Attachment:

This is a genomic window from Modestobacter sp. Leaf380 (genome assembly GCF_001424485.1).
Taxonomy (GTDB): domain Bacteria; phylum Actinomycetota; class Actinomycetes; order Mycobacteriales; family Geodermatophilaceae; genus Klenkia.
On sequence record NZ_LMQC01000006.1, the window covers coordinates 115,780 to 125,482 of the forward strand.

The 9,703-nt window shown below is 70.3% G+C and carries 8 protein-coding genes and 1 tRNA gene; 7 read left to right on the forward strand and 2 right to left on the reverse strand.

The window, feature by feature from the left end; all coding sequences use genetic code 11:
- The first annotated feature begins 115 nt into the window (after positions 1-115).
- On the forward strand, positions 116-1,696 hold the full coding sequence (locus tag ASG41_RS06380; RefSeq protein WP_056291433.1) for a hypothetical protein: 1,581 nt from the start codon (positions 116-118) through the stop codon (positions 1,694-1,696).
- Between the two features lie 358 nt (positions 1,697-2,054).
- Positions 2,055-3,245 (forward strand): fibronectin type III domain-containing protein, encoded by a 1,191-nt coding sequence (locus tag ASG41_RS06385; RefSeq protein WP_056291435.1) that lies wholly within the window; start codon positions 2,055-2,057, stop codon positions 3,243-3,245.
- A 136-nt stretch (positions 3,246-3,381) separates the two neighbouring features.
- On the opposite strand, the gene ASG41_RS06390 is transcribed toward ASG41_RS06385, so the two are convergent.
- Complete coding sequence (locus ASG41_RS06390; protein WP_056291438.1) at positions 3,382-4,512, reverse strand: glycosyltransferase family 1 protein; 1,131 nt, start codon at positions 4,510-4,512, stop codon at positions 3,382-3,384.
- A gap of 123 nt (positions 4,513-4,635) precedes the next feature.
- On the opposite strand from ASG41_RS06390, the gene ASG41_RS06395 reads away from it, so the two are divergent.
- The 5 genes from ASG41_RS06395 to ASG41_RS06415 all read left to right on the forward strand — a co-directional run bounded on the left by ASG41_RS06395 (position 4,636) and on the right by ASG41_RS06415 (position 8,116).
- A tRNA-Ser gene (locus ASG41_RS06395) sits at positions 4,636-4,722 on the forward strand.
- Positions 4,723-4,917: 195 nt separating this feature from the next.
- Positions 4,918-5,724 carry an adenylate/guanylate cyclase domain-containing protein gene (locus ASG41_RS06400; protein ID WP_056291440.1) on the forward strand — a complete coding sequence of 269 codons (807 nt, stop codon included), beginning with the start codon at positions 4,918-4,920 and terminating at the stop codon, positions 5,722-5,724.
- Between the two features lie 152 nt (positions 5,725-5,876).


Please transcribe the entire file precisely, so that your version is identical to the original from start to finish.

This is a genomic window from Modestobacter sp. Leaf380 (genome assembly GCF_001424485.1).
Taxonomy (GTDB): domain Bacteria; phylum Actinomycetota; class Actinomycetes; order Mycobacteriales; family Geodermatophilaceae; genus Klenkia.
On sequence record NZ_LMQC01000006.1, the window covers coordinates 115,780 to 125,482 of the forward strand.

The 9,703-nt window shown below is 70.3% G+C and carries 8 protein-coding genes and 1 tRNA gene; 7 read left to right on the forward strand and 2 right to left on the reverse strand.

The window, feature by feature from the left end; all coding sequences use genetic code 11:
- The first annotated feature begins 115 nt into the window (after positions 1-115).
- On the forward strand, positions 116-1,696 hold the full coding sequence (locus tag ASG41_RS06380; RefSeq protein WP_056291433.1) for a hypothetical protein: 1,581 nt from the start codon (positions 116-118) through the stop codon (positions 1,694-1,696).
- Between the two features lie 358 nt (positions 1,697-2,054).
- Positions 2,055-3,245 (forward strand): fibronectin type III domain-containing protein, encoded by a 1,191-nt coding sequence (locus tag ASG41_RS06385; RefSeq protein WP_056291435.1) that lies wholly within the window; start codon positions 2,055-2,057, stop codon positions 3,243-3,245.
- A 136-nt stretch (positions 3,246-3,381) separates the two neighbouring features.
- On the opposite strand, the gene ASG41_RS06390 is transcribed toward ASG41_RS06385, so the two are convergent.
- Complete coding sequence (locus ASG41_RS06390; protein WP_056291438.1) at positions 3,382-4,512, reverse strand: glycosyltransferase family 1 protein; 1,131 nt, start codon at positions 4,510-4,512, stop codon at positions 3,382-3,384.
- A gap of 123 nt (positions 4,513-4,635) precedes the next feature.
- On the opposite strand from ASG41_RS06390, the gene ASG41_RS06395 reads away from it, so the two are divergent.
- The 5 genes from ASG41_RS06395 to ASG41_RS06415 all read left to right on the forward strand — a co-directional run bounded on the left by ASG41_RS06395 (position 4,636) and on the right by ASG41_RS06415 (position 8,116).
- A tRNA-Ser gene (locus ASG41_RS06395) sits at positions 4,636-4,722 on the forward strand.
- Positions 4,723-4,917: 195 nt separating this feature from the next.
- Positions 4,918-5,724 carry an adenylate/guanylate cyclase domain-containing protein gene (locus ASG41_RS06400; protein ID WP_056291440.1) on the forward strand — a complete coding sequence of 269 codons (807 nt, stop codon included), beginning with the start codon at positions 4,918-4,920 and terminating at the stop codon, positions 5,722-5,724.
- Between the two features lie 152 nt (positions 5,725-5,876).